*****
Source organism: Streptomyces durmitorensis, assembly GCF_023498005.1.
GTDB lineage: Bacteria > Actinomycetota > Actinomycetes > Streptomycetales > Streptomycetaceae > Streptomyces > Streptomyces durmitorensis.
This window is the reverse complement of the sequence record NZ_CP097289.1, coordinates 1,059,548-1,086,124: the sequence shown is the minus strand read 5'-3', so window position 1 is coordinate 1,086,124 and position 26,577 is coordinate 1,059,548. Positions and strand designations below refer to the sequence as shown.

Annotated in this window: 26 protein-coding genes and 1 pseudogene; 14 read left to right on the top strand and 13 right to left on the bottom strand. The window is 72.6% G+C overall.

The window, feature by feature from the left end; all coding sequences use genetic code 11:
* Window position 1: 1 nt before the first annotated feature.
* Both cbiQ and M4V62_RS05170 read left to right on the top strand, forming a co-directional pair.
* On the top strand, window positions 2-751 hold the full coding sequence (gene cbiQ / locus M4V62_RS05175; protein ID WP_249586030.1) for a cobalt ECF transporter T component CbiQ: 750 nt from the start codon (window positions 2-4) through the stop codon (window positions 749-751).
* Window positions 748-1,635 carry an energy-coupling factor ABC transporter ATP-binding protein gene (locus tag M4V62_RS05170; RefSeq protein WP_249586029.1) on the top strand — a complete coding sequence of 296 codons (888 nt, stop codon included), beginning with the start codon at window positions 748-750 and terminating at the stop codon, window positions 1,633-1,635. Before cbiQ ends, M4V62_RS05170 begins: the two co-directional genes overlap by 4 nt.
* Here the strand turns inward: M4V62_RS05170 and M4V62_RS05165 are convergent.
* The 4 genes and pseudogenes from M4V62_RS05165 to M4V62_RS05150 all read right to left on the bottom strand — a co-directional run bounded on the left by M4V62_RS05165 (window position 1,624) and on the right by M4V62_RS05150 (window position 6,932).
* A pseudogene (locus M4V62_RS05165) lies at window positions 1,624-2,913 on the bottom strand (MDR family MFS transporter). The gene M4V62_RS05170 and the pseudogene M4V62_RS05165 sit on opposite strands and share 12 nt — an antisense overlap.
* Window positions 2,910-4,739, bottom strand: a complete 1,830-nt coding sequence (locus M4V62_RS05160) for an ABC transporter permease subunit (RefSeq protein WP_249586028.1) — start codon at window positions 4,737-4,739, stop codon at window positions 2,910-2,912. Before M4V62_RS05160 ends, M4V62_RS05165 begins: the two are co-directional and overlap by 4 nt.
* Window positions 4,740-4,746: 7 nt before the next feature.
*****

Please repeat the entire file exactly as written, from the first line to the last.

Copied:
Source organism: Streptomyces durmitorensis, assembly GCF_023498005.1.
GTDB lineage: Bacteria > Actinomycetota > Actinomycetes > Streptomycetales > Streptomycetaceae > Streptomyces > Streptomyces durmitorensis.
This window is the reverse complement of the sequence record NZ_CP097289.1, coordinates 1,059,548-1,086,124: the sequence shown is the minus strand read 5'-3', so window position 1 is coordinate 1,086,124 and position 26,577 is coordinate 1,059,548. Positions and strand designations below refer to the sequence as shown.

Annotated in this window: 26 protein-coding genes and 1 pseudogene; 14 read left to right on the top strand and 13 right to left on the bottom strand. The window is 72.6% G+C overall.

The window, feature by feature from the left end; all coding sequences use genetic code 11:
* Window position 1: 1 nt before the first annotated feature.
* Both cbiQ and M4V62_RS05170 read left to right on the top strand, forming a co-directional pair.
* On the top strand, window positions 2-751 hold the full coding sequence (gene cbiQ / locus M4V62_RS05175; protein ID WP_249586030.1) for a cobalt ECF transporter T component CbiQ: 750 nt from the start codon (window positions 2-4) through the stop codon (window positions 749-751).
* Window positions 748-1,635 carry an energy-coupling factor ABC transporter ATP-binding protein gene (locus tag M4V62_RS05170; RefSeq protein WP_249586029.1) on the top strand — a complete coding sequence of 296 codons (888 nt, stop codon included), beginning with the start codon at window positions 748-750 and terminating at the stop codon, window positions 1,633-1,635. Before cbiQ ends, M4V62_RS05170 begins: the two co-directional genes overlap by 4 nt.
* Here the strand turns inward: M4V62_RS05170 and M4V62_RS05165 are convergent.
* The 4 genes and pseudogenes from M4V62_RS05165 to M4V62_RS05150 all read right to left on the bottom strand — a co-directional run bounded on the left by M4V62_RS05165 (window position 1,624) and on the right by M4V62_RS05150 (window position 6,932).
* A pseudogene (locus M4V62_RS05165) lies at window positions 1,624-2,913 on the bottom strand (MDR family MFS transporter). The gene M4V62_RS05170 and the pseudogene M4V62_RS05165 sit on opposite strands and share 12 nt — an antisense overlap.
* Window positions 2,910-4,739, bottom strand: a complete 1,830-nt coding sequence (locus M4V62_RS05160) for an ABC transporter permease subunit (RefSeq protein WP_249586028.1) — start codon at window positions 4,737-4,739, stop codon at window positions 2,910-2,912. Before M4V62_RS05160 ends, M4V62_RS05165 begins: the two are co-directional and overlap by 4 nt.
* Window positions 4,740-4,746: 7 nt before the next feature.